Wednesday, September 30, 2015

History will not be historicized

 a novel by Don DeLillo
There were great expectations for a Don DeLillo novel that confronted the epic tragedy of 9/11, but it seems reasonable that "Falling Man" is less ambitious than many of us wanted it to be. It is beautifully written and definitely furnishes the mood of severe dislocation when a symbol of our abstracted sense of self, the Word Trade Center towers, were attacked and destroyed. There is a poetically conveyed sense of distance between the characters and the unimaginable tragedy that unfolded. In keeping with DeLillo's themes of staring down institutions that influence behavior, policy, choices and assigns significance to products and habits that are meant to supplant our inner life, the novel his the ongoing concern with trying to understand people who vaguely adhered to images, propaganda, manufactured consensus and consumerism that at least told us, theoretically, what America and Americans stood for--a herd in many ethnic and cultural subsets acting "as if" their life had fixed certainty and purpose--who confront the terror not just of terrorism, mass murder and increased violations of their rights, but the terror of realizing that faith in The System and its statements of purpose are a fiction intended to keep our eyes off the prize and instead glued to the television tube and computer monitor.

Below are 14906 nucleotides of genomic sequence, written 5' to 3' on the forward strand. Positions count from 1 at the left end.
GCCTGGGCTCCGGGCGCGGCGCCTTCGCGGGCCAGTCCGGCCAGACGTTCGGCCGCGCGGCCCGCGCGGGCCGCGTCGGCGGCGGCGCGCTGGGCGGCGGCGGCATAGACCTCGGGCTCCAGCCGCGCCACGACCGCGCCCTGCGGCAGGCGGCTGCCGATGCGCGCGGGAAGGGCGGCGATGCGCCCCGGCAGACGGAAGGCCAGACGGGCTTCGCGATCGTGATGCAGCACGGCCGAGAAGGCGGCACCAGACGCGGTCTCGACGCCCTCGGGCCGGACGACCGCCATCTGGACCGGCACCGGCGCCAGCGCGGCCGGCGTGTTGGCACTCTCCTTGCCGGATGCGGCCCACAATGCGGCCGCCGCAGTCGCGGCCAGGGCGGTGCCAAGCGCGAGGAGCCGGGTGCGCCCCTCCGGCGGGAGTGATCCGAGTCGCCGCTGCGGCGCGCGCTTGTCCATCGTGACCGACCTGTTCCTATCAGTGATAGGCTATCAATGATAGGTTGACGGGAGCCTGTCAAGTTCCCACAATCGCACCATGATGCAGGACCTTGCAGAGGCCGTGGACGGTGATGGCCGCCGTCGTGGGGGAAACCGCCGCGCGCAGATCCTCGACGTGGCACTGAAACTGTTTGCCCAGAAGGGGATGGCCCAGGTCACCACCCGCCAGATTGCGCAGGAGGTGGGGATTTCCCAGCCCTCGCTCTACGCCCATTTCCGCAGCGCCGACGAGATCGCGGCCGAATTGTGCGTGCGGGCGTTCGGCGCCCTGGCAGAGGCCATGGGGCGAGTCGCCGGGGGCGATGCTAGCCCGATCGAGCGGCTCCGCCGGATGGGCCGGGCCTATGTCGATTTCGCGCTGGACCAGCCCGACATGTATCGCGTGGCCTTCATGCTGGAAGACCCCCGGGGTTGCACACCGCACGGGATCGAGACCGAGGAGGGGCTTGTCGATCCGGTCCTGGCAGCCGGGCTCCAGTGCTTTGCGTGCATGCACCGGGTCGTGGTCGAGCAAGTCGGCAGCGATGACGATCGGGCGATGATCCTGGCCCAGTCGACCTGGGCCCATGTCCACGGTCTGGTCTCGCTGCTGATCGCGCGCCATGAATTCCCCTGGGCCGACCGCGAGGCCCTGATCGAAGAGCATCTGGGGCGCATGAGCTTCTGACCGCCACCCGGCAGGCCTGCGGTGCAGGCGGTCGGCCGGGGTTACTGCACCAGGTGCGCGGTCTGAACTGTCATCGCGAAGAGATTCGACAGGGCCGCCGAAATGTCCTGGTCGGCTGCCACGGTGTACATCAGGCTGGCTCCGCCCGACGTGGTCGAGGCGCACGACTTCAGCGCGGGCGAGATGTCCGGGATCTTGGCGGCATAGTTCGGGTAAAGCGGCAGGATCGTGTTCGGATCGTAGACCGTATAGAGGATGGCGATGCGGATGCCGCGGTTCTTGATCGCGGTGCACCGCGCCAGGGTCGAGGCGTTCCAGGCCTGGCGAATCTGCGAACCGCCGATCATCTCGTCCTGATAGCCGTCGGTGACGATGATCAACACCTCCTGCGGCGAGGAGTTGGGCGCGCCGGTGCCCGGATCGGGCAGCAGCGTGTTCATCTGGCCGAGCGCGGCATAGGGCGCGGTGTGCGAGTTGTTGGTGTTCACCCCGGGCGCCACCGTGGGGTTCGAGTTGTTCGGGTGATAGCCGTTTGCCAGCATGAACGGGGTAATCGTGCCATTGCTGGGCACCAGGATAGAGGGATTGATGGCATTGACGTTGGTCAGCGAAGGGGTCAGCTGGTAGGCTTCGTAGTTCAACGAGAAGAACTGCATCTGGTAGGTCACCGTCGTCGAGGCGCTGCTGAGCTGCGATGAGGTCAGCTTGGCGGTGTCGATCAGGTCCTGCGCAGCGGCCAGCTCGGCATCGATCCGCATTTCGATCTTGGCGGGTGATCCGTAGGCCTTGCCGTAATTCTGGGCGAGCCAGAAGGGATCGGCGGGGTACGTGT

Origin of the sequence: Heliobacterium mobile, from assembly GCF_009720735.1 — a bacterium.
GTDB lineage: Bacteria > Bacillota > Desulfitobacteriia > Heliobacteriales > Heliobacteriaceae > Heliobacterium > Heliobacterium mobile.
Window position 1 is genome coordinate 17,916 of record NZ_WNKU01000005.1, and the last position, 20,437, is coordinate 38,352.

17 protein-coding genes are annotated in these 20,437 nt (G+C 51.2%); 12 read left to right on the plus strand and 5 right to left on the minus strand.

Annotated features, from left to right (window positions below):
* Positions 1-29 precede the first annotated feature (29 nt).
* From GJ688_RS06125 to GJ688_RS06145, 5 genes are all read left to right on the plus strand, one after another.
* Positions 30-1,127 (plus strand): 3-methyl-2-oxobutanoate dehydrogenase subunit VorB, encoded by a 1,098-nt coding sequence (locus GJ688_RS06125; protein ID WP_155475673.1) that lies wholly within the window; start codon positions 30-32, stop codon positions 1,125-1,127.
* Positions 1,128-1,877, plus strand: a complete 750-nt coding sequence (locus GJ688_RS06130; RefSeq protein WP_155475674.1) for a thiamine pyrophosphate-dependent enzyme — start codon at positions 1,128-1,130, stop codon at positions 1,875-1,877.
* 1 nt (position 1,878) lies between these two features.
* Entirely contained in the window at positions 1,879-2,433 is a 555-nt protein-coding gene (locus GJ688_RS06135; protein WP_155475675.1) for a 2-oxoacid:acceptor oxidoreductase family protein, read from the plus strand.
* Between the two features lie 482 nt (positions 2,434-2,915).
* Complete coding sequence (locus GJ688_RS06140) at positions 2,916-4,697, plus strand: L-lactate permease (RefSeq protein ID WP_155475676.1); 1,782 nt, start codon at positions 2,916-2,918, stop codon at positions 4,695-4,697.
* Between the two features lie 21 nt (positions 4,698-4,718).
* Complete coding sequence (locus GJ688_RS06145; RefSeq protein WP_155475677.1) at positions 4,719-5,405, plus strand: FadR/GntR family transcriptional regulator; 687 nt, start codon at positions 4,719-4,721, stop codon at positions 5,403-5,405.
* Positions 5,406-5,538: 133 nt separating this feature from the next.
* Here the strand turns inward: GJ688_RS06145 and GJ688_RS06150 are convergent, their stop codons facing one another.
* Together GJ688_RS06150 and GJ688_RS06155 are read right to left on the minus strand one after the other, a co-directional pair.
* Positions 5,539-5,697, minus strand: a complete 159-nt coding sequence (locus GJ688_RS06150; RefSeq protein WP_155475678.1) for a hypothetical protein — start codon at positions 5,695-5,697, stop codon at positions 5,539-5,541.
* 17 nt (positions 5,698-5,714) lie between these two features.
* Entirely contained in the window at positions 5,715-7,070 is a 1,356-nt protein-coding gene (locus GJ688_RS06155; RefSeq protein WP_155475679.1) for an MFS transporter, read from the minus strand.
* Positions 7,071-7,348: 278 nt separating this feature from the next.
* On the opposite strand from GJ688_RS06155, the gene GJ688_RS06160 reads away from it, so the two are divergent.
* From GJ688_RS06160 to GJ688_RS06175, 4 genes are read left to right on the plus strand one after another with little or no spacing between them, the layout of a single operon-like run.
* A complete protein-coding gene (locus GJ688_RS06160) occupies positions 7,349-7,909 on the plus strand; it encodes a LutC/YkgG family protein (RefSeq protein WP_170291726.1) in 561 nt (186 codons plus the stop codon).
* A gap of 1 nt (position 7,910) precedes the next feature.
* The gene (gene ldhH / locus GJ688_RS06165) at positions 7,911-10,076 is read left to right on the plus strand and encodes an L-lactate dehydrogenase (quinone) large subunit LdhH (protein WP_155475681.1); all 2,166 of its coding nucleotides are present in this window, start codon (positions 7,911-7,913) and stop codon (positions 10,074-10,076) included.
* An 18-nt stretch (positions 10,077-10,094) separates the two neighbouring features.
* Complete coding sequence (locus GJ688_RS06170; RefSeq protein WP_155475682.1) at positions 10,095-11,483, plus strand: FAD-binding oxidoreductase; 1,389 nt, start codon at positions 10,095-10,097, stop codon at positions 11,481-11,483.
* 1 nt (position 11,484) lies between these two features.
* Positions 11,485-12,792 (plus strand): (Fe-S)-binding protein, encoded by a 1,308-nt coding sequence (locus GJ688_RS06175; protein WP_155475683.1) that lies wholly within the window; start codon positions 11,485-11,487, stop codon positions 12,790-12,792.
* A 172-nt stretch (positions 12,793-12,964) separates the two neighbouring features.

The novel,though, reads at times like a parody of DeLillo's best work. Despite the customary excellence of the writing, the author strains for effect sometimes, drifts into digressions that are page fillers. There is a sense of obligation one detects in the otherwise superb craft; given tht he is the genius who wrote "White Noise" and "Underground", two of the best novels every written that found the empty chamber that passes as the American heart, we have a great writer competing with a recent history that is so incredible and ground shaking that it so fars defies literary imagination to successfully diagnosis and turn into superb irony. It is worth a read for DeLillo completest, but this is not the book to begin with if you've been thinking of reading one or more of his books. I would suggest "White Noise " or "Great Jones Street" for that.

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